|Men’s Ashes: England v Australia, fourth Specsavers Test (day one of five)|
|Australia 170-3: Labuschagne 67, Smith 60*; Broad 2-35|
|England: Yet to bat|
Steve Smith once again had the measure of England’s bowlers on his return to the Australia side on a rain-shortened first day in the fourth Ashes Test at Old Trafford.
Smith, who missed the third Test with concussion, notched up a record-extending eighth successive Ashes half-century to end the day 60 not out and take the tourists to 170-3.
Australia had been reduced to 28-2 after winning the toss, only for Smith to add 116 with Marnus Labuschagne, whose 67 was his fourth consecutive score in excess of 50.
After the euphoria of England’s extraordinary one-wicket win at Headingley which levelled the series at 1-1, this was a subdued occasion, thanks mainly to the bitter cold, blustery winds and persistent showers.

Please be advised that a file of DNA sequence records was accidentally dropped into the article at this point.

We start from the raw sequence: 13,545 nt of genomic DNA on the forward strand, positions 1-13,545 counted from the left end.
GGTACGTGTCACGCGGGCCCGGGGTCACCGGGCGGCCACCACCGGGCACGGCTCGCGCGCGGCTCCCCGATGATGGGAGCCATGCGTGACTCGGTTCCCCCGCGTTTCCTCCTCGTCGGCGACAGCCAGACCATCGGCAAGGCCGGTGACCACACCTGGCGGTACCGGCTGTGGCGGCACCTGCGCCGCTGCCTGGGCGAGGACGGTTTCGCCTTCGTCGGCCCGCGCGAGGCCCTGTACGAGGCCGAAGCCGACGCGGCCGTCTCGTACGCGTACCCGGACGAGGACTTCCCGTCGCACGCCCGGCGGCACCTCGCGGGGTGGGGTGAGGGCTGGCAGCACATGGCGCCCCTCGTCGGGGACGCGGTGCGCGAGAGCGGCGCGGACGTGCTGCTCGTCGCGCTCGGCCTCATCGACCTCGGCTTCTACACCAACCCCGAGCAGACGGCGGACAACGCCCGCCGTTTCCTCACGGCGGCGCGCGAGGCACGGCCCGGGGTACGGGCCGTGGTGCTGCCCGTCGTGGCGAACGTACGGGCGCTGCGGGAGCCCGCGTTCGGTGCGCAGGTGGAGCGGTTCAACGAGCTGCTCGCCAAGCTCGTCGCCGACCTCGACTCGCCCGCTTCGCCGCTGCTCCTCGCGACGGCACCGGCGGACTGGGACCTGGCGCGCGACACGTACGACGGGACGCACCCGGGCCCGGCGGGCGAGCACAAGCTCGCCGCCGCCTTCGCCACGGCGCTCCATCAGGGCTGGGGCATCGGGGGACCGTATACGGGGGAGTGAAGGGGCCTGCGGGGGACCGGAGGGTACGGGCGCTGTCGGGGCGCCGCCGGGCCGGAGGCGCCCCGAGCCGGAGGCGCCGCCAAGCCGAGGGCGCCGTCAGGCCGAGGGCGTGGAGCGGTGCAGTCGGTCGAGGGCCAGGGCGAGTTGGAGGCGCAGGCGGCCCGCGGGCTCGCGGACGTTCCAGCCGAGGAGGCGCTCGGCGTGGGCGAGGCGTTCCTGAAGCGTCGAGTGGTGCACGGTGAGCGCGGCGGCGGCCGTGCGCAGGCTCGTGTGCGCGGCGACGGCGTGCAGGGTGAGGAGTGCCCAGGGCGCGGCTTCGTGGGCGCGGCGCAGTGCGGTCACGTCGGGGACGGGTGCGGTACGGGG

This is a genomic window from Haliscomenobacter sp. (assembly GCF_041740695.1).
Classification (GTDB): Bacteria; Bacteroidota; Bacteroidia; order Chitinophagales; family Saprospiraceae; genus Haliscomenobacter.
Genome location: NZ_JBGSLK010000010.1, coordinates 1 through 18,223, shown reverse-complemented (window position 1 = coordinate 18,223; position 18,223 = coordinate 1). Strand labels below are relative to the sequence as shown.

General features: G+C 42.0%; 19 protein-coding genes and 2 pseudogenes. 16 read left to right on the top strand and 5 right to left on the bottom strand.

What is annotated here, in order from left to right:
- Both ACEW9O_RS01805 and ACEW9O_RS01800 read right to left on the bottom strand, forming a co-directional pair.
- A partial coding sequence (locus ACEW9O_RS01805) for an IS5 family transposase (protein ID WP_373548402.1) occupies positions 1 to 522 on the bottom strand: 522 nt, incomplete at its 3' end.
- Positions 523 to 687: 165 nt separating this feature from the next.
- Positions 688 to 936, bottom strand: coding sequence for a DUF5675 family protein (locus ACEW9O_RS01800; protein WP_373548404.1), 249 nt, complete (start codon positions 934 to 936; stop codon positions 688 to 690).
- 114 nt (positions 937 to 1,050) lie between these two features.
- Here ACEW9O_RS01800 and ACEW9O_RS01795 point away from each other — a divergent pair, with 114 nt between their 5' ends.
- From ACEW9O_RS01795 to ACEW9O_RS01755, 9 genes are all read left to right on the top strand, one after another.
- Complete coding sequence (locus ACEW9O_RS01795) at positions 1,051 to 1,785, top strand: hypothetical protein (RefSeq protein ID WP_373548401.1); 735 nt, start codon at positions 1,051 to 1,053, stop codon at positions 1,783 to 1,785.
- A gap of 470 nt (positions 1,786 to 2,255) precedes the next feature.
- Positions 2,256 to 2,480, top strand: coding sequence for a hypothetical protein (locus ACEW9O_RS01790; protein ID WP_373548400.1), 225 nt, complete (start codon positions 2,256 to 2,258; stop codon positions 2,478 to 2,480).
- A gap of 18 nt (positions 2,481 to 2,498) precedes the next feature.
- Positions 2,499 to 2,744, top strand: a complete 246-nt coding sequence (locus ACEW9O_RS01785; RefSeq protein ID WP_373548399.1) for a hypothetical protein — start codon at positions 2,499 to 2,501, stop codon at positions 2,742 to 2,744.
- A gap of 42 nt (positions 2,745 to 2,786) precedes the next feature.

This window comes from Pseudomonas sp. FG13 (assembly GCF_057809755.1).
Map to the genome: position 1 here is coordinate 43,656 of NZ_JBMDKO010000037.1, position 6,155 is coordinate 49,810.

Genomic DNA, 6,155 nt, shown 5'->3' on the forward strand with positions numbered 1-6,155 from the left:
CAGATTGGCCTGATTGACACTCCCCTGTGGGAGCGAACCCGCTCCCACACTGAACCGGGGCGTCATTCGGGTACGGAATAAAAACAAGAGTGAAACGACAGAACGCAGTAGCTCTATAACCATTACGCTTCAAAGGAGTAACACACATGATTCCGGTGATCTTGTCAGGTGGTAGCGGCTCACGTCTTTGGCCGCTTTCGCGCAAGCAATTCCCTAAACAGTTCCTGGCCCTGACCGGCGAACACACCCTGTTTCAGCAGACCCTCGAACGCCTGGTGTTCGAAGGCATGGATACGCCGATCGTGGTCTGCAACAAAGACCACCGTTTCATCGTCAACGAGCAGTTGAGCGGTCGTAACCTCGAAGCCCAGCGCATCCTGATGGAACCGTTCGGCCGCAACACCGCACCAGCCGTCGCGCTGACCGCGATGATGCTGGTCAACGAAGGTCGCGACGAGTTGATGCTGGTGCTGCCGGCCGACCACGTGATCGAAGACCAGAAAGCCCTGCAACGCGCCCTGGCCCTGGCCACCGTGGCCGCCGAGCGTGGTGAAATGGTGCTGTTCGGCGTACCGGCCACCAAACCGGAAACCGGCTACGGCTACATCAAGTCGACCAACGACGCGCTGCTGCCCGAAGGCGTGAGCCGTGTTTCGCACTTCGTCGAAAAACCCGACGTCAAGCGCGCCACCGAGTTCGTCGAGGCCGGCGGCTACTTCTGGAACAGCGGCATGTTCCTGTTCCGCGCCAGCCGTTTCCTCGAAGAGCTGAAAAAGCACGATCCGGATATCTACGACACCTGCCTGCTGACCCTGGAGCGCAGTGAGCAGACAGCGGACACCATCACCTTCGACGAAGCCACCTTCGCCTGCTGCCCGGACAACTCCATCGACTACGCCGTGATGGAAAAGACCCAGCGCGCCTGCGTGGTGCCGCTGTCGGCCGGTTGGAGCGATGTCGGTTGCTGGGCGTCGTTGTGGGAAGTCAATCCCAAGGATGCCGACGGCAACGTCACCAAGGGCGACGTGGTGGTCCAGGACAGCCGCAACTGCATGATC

Bar Stuart Broad’s burst with the new ball, the home attack struggled to offer a sustained threat, matching the mood of a crowd which could not raise the atmosphere above the elements.
The players were not seen for three hours after they went off for lunch and, even though they managed to play through some rain, it got too heavy to prevent any further action after a late tea was taken at 17:30 BST.
Still, even though only 44 overs were possible, Smith took Australia to a good position on a pitch that looks ideal for batting now, but may be difficult when England come to bat last.
An Australia victory would see them retain the Ashes with a Test to spare.
Smith survives the elements
A September Test in Manchester always seemed susceptible to the elements and, sure enough, this was a day when spectators shivered, players pulled on big sweaters and rain was never far away.
The gusts had debris constantly drifting across the field from the huge temporary stand and, at one stage, the bails were blown from their grooves with such regularity that the umpires simply did without.
If only Smith was as easy to blow over. It took a vicious Jofra Archer bouncer to fell him in the second Test at Lord’s and subsequently rule the former captain out of the drama at Headingley.